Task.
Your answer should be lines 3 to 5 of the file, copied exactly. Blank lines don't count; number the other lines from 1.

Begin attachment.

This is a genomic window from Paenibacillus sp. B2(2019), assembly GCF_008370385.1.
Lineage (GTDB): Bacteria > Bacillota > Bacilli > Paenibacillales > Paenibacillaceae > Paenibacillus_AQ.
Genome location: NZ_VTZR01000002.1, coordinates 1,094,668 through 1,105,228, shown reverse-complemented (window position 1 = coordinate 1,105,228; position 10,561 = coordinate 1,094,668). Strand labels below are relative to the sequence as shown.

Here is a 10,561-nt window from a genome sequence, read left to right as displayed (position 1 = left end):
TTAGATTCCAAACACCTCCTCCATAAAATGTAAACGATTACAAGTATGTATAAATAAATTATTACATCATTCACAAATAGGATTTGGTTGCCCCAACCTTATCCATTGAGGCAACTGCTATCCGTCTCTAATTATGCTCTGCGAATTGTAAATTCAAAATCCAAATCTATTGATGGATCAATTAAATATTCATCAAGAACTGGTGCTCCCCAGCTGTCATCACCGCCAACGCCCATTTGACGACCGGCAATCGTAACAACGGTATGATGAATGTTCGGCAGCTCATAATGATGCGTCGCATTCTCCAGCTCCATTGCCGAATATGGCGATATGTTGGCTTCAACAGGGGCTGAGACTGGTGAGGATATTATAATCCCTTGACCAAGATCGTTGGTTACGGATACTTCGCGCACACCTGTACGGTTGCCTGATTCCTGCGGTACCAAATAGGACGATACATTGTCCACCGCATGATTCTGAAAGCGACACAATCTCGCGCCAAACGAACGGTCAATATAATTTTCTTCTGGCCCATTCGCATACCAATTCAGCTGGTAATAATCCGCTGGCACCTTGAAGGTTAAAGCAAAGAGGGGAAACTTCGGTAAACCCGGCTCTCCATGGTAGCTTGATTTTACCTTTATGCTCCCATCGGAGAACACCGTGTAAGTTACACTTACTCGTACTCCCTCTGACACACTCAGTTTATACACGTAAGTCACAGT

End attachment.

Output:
Genome location: NZ_VTZR01000002.1, coordinates 1,094,668 through 1,105,228, shown reverse-complemented (window position 1 = coordinate 1,105,228; position 10,561 = coordinate 1,094,668). Strand labels below are relative to the sequence as shown.

Here is a 10,561-nt window from a genome sequence, read left to right as displayed (position 1 = left end):
TTAGATTCCAAACACCTCCTCCATAAAATGTAAACGATTACAAGTATGTATAAATAAATTATTACATCATTCACAAATAGGATTTGGTTGCCCCAACCTTATCCATTGAGGCAACTGCTATCCGTCTCTAATTATGCTCTGCGAATTGTAAATTCAAAATCCAAATCTATTGATGGATCAATTAAATATTCATCAAGAACTGGTGCTCCCCAGCTGTCATCACCGCCAACGCCCATTTGACGACCGGCAATCGTAACAACGGTATGATGAATGTTCGGCAGCTCATAATGATGCGTCGCATTCTCCAGCTCCATTGCCGAATATGGCGATATGTTGGCTTCAACAGGGGCTGAGACTGGTGAGGATATTATAATCCCTTGACCAAGATCGTTGGTTACGGATACTTCGCGCACACCTGTACGGTTGCCTGATTCCTGCGGTACCAAATAGGACGATACATTGTCCACCGCATGATTCTGAAAGCGACACAATCTCGCGCCAAACGAACGGTCAATATAATTTTCTTCTGGCCCATTCGCATACCAATTCAGCTGGTAATAATCCGCTGGCACCTTGAAGGTTAAAGCAAAGAGGGGAAACTTCGGTAAACCCGGCTCTCCATGGTAGCTTGATTTTACCTTTATGCTCCCATCGGAGAACACCGTGTAAGTTACACTTACTCGTACTCCCTCTGACACACTCAGTTTATACACGTAAGTCACAGT